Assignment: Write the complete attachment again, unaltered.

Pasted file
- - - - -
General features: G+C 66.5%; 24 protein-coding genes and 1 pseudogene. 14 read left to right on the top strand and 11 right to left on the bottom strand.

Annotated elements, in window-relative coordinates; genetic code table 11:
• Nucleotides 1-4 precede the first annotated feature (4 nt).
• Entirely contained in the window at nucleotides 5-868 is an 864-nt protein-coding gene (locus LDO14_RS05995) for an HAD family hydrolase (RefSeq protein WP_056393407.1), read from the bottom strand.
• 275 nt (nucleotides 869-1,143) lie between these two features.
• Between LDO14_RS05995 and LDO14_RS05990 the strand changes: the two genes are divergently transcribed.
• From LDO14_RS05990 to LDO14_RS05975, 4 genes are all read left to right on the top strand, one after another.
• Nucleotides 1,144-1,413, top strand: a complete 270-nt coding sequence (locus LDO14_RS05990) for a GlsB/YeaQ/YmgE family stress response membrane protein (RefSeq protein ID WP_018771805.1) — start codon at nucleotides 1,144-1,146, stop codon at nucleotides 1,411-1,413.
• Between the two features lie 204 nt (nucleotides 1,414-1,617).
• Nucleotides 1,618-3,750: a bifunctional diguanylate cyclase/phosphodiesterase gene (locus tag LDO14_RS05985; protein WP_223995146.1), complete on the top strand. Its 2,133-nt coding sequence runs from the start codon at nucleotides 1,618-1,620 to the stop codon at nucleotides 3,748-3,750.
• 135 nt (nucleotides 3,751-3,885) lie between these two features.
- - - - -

General features: G+C 66.5%; 24 protein-coding genes and 1 pseudogene. 14 read left to right on the top strand and 11 right to left on the bottom strand.

Annotated elements, in window-relative coordinates; genetic code table 11:
• Nucleotides 1-4 precede the first annotated feature (4 nt).
• Entirely contained in the window at nucleotides 5-868 is an 864-nt protein-coding gene (locus LDO14_RS05995) for an HAD family hydrolase (RefSeq protein WP_056393407.1), read from the bottom strand.
• 275 nt (nucleotides 869-1,143) lie between these two features.
• Between LDO14_RS05995 and LDO14_RS05990 the strand changes: the two genes are divergently transcribed.
• From LDO14_RS05990 to LDO14_RS05975, 4 genes are all read left to right on the top strand, one after another.
• Nucleotides 1,144-1,413, top strand: a complete 270-nt coding sequence (locus LDO14_RS05990) for a GlsB/YeaQ/YmgE family stress response membrane protein (RefSeq protein ID WP_018771805.1) — start codon at nucleotides 1,144-1,146, stop codon at nucleotides 1,411-1,413.
• Between the two features lie 204 nt (nucleotides 1,414-1,617).
• Nucleotides 1,618-3,750: a bifunctional diguanylate cyclase/phosphodiesterase gene (locus tag LDO14_RS05985; protein WP_223995146.1), complete on the top strand. Its 2,133-nt coding sequence runs from the start codon at nucleotides 1,618-1,620 to the stop codon at nucleotides 3,748-3,750.
• 135 nt (nucleotides 3,751-3,885) lie between these two features.